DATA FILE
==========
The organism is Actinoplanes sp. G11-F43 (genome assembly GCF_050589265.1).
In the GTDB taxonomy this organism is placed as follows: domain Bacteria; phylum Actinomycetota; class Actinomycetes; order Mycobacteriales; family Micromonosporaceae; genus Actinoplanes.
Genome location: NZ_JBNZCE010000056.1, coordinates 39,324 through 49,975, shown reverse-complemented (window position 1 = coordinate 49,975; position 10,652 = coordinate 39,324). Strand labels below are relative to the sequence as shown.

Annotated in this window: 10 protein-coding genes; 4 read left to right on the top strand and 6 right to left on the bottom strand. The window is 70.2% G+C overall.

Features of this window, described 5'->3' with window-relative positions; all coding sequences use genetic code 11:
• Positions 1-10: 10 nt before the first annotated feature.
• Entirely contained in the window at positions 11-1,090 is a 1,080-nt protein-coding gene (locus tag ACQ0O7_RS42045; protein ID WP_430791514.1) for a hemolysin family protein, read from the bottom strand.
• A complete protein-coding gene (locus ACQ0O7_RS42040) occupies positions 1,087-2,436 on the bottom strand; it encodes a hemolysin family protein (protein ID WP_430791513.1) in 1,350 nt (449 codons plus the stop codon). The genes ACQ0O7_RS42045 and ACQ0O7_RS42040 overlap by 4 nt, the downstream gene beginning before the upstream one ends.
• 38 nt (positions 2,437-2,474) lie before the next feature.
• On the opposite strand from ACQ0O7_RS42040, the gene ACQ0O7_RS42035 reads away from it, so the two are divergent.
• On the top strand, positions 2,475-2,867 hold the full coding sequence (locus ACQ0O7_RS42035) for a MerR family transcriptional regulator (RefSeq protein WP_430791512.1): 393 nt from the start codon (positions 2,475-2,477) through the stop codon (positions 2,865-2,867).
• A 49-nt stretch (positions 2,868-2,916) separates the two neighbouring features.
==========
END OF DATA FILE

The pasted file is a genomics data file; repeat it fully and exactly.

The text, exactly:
The organism is Actinoplanes sp. G11-F43 (genome assembly GCF_050589265.1).
In the GTDB taxonomy this organism is placed as follows: domain Bacteria; phylum Actinomycetota; class Actinomycetes; order Mycobacteriales; family Micromonosporaceae; genus Actinoplanes.
Genome location: NZ_JBNZCE010000056.1, coordinates 39,324 through 49,975, shown reverse-complemented (window position 1 = coordinate 49,975; position 10,652 = coordinate 39,324). Strand labels below are relative to the sequence as shown.

Annotated in this window: 10 protein-coding genes; 4 read left to right on the top strand and 6 right to left on the bottom strand. The window is 70.2% G+C overall.

Features of this window, described 5'->3' with window-relative positions; all coding sequences use genetic code 11:
• Positions 1-10: 10 nt before the first annotated feature.
• Entirely contained in the window at positions 11-1,090 is a 1,080-nt protein-coding gene (locus tag ACQ0O7_RS42045; protein ID WP_430791514.1) for a hemolysin family protein, read from the bottom strand.
• A complete protein-coding gene (locus ACQ0O7_RS42040) occupies positions 1,087-2,436 on the bottom strand; it encodes a hemolysin family protein (protein ID WP_430791513.1) in 1,350 nt (449 codons plus the stop codon). The genes ACQ0O7_RS42045 and ACQ0O7_RS42040 overlap by 4 nt, the downstream gene beginning before the upstream one ends.
• 38 nt (positions 2,437-2,474) lie before the next feature.
• On the opposite strand from ACQ0O7_RS42040, the gene ACQ0O7_RS42035 reads away from it, so the two are divergent.
• On the top strand, positions 2,475-2,867 hold the full coding sequence (locus ACQ0O7_RS42035) for a MerR family transcriptional regulator (RefSeq protein WP_430791512.1): 393 nt from the start codon (positions 2,475-2,477) through the stop codon (positions 2,865-2,867).
• A 49-nt stretch (positions 2,868-2,916) separates the two neighbouring features.